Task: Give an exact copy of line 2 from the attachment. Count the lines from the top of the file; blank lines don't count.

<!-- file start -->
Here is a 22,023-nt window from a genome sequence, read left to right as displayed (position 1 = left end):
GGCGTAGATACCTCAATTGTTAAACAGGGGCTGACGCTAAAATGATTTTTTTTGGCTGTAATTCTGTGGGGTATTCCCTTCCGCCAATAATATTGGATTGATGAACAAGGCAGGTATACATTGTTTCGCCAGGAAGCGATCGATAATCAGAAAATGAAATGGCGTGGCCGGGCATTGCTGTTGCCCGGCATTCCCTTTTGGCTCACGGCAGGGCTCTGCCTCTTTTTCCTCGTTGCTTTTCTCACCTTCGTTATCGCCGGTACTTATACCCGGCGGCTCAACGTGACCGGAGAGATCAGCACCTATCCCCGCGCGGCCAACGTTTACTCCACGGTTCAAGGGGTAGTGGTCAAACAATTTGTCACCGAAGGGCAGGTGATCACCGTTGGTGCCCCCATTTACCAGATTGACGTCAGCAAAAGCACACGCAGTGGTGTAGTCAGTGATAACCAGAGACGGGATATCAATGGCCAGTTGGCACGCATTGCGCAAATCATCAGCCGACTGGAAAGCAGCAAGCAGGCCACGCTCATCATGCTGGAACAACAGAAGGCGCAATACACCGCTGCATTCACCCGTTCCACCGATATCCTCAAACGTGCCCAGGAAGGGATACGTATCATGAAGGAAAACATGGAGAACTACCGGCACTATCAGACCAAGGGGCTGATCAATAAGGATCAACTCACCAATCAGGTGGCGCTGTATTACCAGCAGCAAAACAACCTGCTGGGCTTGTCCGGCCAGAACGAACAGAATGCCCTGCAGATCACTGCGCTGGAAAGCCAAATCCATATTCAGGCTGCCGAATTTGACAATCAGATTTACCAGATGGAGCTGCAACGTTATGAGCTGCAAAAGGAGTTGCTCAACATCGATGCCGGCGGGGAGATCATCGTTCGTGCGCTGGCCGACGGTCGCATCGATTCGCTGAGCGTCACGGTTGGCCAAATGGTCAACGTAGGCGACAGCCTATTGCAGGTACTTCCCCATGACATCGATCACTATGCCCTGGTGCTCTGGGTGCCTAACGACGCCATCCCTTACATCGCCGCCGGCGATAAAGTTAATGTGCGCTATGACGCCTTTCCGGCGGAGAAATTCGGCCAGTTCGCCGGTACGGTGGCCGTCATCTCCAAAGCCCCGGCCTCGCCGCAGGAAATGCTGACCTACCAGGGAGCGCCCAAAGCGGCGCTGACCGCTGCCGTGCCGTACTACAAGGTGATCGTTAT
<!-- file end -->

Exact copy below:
GGCGTAGATACCTCAATTGTTAAACAGGGGCTGACGCTAAAATGATTTTTTTTGGCTGTAATTCTGTGGGGTATTCCCTTCCGCCAATAATATTGGATTGATGAACAAGGCAGGTATACATTGTTTCGCCAGGAAGCGATCGATAATCAGAAAATGAAATGGCGTGGCCGGGCATTGCTGTTGCCCGGCATTCCCTTTTGGCTCACGGCAGGGCTCTGCCTCTTTTTCCTCGTTGCTTTTCTCACCTTCGTTATCGCCGGTACTTATACCCGGCGGCTCAACGTGACCGGAGAGATCAGCACCTATCCCCGCGCGGCCAACGTTTACTCCACGGTTCAAGGGGTAGTGGTCAAACAATTTGTCACCGAAGGGCAGGTGATCACCGTTGGTGCCCCCATTTACCAGATTGACGTCAGCAAAAGCACACGCAGTGGTGTAGTCAGTGATAACCAGAGACGGGATATCAATGGCCAGTTGGCACGCATTGCGCAAATCATCAGCCGACTGGAAAGCAGCAAGCAGGCCACGCTCATCATGCTGGAACAACAGAAGGCGCAATACACCGCTGCATTCACCCGTTCCACCGATATCCTCAAACGTGCCCAGGAAGGGATACGTATCATGAAGGAAAACATGGAGAACTACCGGCACTATCAGACCAAGGGGCTGATCAATAAGGATCAACTCACCAATCAGGTGGCGCTGTATTACCAGCAGCAAAACAACCTGCTGGGCTTGTCCGGCCAGAACGAACAGAATGCCCTGCAGATCACTGCGCTGGAAAGCCAAATCCATATTCAGGCTGCCGAATTTGACAATCAGATTTACCAGATGGAGCTGCAACGTTATGAGCTGCAAAAGGAGTTGCTCAACATCGATGCCGGCGGGGAGATCATCGTTCGTGCGCTGGCCGACGGTCGCATCGATTCGCTGAGCGTCACGGTTGGCCAAATGGTCAACGTAGGCGACAGCCTATTGCAGGTACTTCCCCATGACATCGATCACTATGCCCTGGTGCTCTGGGTGCCTAACGACGCCATCCCTTACATCGCCGCCGGCGATAAAGTTAATGTGCGCTATGACGCCTTTCCGGCGGAGAAATTCGGCCAGTTCGCCGGTACGGTGGCCGTCATCTCCAAAGCCCCGGCCTCGCCGCAGGAAATGCTGACCTACCAGGGAGCGCCCAAAGCGGCGCTGACCGCTGCCGTGCCGTACTACAAGGTGATCGTTAT